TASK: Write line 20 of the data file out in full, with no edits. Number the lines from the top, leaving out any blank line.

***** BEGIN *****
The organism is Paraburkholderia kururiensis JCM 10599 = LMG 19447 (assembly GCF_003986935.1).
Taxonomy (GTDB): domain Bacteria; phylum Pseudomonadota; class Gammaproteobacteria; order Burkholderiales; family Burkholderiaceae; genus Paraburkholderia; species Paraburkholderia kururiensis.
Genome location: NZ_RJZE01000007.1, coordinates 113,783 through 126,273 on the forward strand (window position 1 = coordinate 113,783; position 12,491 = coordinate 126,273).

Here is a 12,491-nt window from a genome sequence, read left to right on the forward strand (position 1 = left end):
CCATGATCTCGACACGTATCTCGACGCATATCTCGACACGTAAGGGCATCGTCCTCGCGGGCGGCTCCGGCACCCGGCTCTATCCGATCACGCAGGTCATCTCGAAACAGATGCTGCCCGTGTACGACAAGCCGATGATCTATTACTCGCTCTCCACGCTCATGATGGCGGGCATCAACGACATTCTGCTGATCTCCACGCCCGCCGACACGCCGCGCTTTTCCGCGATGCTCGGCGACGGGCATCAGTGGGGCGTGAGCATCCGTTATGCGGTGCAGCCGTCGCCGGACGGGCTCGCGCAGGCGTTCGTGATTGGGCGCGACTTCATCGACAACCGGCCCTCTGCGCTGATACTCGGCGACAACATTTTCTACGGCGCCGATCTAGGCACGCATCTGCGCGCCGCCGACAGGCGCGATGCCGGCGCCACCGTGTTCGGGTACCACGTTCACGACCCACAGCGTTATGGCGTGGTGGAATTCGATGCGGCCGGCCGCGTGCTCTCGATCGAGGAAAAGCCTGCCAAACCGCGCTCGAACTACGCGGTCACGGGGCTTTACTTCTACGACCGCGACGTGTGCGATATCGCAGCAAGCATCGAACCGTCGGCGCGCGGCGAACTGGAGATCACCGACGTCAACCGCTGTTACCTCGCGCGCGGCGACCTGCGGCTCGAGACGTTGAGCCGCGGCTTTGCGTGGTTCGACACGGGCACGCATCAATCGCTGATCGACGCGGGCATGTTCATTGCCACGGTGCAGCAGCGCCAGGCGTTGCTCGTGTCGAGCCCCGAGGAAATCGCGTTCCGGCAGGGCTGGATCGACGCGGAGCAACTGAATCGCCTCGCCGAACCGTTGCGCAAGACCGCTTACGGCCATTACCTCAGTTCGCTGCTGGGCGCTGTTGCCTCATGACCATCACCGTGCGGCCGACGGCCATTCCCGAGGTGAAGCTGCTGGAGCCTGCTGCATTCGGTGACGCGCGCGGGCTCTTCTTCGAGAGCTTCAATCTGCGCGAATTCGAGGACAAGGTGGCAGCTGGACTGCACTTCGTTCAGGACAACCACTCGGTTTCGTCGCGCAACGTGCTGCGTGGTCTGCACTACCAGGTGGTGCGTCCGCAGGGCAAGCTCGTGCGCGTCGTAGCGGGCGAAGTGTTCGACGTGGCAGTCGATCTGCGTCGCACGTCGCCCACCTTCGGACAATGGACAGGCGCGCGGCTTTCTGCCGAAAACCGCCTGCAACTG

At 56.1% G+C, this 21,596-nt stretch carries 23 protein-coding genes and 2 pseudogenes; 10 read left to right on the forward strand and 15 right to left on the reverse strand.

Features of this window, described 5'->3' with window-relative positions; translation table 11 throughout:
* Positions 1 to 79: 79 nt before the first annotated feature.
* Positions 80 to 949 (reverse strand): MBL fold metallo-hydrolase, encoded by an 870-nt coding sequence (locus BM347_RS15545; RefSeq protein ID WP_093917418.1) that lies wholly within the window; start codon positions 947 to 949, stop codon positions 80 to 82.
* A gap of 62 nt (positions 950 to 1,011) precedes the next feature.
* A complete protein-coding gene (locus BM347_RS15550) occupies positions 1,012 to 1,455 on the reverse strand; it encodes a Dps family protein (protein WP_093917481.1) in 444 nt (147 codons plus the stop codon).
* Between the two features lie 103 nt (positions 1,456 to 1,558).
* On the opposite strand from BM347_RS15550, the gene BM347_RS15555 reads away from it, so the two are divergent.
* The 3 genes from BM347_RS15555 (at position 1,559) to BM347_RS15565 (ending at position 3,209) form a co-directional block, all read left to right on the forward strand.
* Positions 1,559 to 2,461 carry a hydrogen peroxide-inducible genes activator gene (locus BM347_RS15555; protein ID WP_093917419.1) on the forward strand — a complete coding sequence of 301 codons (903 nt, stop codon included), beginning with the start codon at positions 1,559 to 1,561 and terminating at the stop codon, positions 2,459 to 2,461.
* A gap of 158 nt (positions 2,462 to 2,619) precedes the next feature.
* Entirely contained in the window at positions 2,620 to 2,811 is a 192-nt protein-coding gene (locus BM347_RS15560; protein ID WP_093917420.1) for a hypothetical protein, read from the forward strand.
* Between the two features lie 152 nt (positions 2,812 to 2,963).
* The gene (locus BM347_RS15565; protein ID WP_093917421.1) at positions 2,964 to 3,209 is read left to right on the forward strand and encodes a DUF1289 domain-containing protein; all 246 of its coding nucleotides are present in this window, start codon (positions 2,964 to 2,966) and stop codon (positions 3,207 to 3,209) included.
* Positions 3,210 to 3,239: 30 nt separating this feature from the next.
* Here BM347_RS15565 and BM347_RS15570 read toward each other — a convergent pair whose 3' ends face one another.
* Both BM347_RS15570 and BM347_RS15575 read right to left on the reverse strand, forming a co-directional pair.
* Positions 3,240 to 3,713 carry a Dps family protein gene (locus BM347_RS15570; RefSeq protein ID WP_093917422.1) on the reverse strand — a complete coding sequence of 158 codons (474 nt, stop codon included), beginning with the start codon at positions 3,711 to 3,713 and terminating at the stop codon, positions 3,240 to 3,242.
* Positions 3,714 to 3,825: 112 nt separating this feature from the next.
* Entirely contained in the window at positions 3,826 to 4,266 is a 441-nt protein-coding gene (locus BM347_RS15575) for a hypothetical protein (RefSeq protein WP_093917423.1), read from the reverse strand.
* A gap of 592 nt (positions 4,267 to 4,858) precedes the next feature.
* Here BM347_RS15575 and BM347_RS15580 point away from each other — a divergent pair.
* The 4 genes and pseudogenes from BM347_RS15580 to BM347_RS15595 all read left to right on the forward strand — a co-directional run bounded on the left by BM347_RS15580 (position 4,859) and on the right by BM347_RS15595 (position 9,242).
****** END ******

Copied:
* Positions 3,210 to 3,239: 30 nt separating this feature from the next.